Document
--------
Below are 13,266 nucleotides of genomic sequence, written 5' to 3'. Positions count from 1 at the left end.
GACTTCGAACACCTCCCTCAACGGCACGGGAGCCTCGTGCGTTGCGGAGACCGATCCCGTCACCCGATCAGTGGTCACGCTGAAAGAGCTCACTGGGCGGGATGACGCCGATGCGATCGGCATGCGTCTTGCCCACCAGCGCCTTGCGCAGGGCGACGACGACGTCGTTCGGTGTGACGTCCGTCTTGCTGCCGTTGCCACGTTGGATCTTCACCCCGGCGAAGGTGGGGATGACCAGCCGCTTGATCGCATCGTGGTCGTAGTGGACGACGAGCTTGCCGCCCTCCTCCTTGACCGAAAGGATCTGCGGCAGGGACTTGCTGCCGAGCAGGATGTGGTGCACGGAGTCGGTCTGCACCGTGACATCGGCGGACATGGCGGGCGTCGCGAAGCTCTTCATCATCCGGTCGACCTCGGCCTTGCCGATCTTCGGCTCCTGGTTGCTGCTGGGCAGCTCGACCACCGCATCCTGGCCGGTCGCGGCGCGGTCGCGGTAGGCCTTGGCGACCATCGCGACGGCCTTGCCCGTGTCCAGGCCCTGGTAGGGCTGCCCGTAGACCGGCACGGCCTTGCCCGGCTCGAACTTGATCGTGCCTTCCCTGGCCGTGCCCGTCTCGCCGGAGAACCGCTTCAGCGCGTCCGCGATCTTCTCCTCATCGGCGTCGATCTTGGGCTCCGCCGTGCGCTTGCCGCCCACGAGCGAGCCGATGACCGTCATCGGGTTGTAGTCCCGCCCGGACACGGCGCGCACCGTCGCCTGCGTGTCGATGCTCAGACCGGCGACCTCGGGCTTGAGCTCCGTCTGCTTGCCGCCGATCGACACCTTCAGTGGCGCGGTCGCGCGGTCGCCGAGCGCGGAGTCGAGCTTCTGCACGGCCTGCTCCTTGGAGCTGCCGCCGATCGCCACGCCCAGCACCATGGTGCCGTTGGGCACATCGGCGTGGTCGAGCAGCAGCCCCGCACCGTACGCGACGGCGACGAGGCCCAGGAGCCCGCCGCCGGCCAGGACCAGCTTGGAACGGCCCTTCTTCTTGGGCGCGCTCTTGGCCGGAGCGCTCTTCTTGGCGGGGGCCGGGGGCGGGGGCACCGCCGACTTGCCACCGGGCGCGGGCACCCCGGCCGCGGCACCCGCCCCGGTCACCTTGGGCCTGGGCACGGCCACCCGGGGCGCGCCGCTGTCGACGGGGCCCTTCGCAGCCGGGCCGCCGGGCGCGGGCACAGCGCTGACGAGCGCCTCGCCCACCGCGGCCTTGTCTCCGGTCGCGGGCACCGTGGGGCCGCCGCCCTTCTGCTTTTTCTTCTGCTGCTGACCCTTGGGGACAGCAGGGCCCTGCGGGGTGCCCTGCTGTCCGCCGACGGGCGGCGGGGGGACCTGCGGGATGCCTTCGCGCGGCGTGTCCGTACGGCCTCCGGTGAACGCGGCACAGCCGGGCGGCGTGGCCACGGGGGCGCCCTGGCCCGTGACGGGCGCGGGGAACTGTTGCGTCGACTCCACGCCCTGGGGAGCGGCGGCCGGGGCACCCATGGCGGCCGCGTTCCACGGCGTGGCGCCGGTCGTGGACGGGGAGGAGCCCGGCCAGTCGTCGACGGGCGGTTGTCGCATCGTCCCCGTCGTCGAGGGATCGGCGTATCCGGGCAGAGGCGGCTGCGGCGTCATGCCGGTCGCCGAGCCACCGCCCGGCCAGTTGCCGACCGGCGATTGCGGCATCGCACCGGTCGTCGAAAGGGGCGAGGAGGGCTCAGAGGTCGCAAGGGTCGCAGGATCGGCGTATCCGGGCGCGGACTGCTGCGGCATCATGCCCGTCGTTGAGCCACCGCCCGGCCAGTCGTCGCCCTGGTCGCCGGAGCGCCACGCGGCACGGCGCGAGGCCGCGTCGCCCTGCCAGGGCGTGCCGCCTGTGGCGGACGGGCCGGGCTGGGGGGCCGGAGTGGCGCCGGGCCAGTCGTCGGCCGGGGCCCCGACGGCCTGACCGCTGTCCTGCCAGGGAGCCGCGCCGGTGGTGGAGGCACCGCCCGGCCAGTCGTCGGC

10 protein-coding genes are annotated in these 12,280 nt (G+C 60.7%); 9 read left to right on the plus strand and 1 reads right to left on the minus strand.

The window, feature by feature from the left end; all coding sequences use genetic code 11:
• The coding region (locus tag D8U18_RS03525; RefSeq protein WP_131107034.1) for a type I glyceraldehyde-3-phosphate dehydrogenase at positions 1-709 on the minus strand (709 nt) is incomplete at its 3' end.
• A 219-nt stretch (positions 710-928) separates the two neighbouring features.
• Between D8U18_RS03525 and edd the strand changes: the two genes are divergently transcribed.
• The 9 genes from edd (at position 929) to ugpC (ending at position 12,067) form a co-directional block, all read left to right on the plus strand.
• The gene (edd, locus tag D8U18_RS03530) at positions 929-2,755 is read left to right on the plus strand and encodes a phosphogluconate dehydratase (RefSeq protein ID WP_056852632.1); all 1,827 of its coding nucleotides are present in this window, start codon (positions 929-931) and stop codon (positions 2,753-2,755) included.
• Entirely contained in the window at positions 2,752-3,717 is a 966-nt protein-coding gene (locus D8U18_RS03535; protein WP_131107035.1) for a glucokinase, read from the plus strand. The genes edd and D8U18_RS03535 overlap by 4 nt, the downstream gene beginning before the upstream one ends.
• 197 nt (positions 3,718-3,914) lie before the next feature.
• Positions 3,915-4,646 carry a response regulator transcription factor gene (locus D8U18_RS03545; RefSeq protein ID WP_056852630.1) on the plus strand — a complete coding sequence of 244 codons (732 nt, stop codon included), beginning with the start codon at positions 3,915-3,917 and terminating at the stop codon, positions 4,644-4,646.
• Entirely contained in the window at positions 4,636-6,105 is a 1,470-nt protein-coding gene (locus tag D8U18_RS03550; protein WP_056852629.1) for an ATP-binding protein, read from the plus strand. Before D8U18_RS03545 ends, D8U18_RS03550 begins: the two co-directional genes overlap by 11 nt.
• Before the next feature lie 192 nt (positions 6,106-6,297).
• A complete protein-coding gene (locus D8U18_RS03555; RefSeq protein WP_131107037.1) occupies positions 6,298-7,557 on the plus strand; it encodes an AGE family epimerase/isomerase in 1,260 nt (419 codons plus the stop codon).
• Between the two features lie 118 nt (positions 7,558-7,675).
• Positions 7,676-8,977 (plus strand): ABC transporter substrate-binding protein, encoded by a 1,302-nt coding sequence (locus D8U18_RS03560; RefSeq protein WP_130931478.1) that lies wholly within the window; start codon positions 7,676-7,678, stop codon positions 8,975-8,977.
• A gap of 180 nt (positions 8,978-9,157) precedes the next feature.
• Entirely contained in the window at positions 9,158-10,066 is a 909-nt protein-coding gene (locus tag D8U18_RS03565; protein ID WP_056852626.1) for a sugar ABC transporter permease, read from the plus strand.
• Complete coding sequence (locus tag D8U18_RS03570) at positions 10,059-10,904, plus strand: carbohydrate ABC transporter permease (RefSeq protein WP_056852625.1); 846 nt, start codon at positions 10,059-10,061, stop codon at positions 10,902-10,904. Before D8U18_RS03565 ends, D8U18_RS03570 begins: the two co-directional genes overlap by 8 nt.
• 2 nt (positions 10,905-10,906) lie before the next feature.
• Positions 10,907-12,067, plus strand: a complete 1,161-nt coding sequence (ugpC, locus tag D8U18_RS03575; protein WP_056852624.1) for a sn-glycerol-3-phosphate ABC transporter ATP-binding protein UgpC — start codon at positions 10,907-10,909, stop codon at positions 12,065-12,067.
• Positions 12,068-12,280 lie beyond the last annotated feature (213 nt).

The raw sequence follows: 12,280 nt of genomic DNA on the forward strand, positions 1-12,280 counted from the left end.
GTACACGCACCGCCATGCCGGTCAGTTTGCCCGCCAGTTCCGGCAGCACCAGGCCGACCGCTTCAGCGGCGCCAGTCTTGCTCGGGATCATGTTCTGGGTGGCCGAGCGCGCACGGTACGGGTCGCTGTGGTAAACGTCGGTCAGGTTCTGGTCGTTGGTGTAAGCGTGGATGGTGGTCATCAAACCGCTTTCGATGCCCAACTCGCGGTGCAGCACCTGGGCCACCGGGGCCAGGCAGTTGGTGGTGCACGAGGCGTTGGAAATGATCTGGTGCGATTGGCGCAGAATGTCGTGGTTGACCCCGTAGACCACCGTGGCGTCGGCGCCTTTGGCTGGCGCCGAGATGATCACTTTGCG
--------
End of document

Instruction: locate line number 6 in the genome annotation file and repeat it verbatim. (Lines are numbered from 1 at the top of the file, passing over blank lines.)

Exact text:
• A 219-nt stretch (positions 710-928) separates the two neighbouring features.